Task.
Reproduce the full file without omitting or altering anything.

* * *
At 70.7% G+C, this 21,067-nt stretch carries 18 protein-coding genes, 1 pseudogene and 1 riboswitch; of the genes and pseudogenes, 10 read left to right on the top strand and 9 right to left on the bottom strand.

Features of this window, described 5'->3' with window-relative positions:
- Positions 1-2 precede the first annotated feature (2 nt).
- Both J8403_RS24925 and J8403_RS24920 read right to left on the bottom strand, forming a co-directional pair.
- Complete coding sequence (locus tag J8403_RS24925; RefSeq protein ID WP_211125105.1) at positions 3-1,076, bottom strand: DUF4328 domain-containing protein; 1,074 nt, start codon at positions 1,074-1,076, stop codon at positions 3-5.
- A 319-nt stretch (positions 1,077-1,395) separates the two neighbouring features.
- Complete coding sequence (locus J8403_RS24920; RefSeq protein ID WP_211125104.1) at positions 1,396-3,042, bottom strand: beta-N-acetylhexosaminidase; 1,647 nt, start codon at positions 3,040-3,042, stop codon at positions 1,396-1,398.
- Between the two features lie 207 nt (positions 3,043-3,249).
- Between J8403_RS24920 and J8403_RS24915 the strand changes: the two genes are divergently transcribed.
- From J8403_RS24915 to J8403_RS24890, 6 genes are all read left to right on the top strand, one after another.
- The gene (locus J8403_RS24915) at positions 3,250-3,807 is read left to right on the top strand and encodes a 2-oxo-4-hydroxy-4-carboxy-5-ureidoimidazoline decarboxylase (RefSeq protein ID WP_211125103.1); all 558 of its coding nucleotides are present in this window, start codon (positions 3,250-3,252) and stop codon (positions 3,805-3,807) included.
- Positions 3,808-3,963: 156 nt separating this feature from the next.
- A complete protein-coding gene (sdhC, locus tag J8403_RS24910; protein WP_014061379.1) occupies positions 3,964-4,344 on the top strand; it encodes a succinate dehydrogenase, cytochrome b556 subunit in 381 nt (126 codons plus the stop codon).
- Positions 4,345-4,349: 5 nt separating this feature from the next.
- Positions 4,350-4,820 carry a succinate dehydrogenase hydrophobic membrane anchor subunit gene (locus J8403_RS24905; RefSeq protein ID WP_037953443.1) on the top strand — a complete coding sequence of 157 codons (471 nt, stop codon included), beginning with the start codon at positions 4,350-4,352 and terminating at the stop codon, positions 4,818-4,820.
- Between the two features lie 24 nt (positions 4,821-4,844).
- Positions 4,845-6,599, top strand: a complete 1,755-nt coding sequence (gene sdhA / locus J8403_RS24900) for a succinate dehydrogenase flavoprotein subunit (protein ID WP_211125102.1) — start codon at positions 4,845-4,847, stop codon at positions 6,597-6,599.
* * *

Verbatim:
At 70.7% G+C, this 21,067-nt stretch carries 18 protein-coding genes, 1 pseudogene and 1 riboswitch; of the genes and pseudogenes, 10 read left to right on the top strand and 9 right to left on the bottom strand.

Features of this window, described 5'->3' with window-relative positions:
- Positions 1-2 precede the first annotated feature (2 nt).
- Both J8403_RS24925 and J8403_RS24920 read right to left on the bottom strand, forming a co-directional pair.
- Complete coding sequence (locus tag J8403_RS24925; RefSeq protein ID WP_211125105.1) at positions 3-1,076, bottom strand: DUF4328 domain-containing protein; 1,074 nt, start codon at positions 1,074-1,076, stop codon at positions 3-5.
- A 319-nt stretch (positions 1,077-1,395) separates the two neighbouring features.
- Complete coding sequence (locus J8403_RS24920; RefSeq protein ID WP_211125104.1) at positions 1,396-3,042, bottom strand: beta-N-acetylhexosaminidase; 1,647 nt, start codon at positions 3,040-3,042, stop codon at positions 1,396-1,398.
- Between the two features lie 207 nt (positions 3,043-3,249).
- Between J8403_RS24920 and J8403_RS24915 the strand changes: the two genes are divergently transcribed.
- From J8403_RS24915 to J8403_RS24890, 6 genes are all read left to right on the top strand, one after another.
- The gene (locus J8403_RS24915) at positions 3,250-3,807 is read left to right on the top strand and encodes a 2-oxo-4-hydroxy-4-carboxy-5-ureidoimidazoline decarboxylase (RefSeq protein ID WP_211125103.1); all 558 of its coding nucleotides are present in this window, start codon (positions 3,250-3,252) and stop codon (positions 3,805-3,807) included.
- Positions 3,808-3,963: 156 nt separating this feature from the next.
- A complete protein-coding gene (sdhC, locus tag J8403_RS24910; protein WP_014061379.1) occupies positions 3,964-4,344 on the top strand; it encodes a succinate dehydrogenase, cytochrome b556 subunit in 381 nt (126 codons plus the stop codon).
- Positions 4,345-4,349: 5 nt separating this feature from the next.
- Positions 4,350-4,820 carry a succinate dehydrogenase hydrophobic membrane anchor subunit gene (locus J8403_RS24905; RefSeq protein ID WP_037953443.1) on the top strand — a complete coding sequence of 157 codons (471 nt, stop codon included), beginning with the start codon at positions 4,350-4,352 and terminating at the stop codon, positions 4,818-4,820.
- Between the two features lie 24 nt (positions 4,821-4,844).
- Positions 4,845-6,599, top strand: a complete 1,755-nt coding sequence (gene sdhA / locus J8403_RS24900) for a succinate dehydrogenase flavoprotein subunit (protein ID WP_211125102.1) — start codon at positions 4,845-4,847, stop codon at positions 6,597-6,599.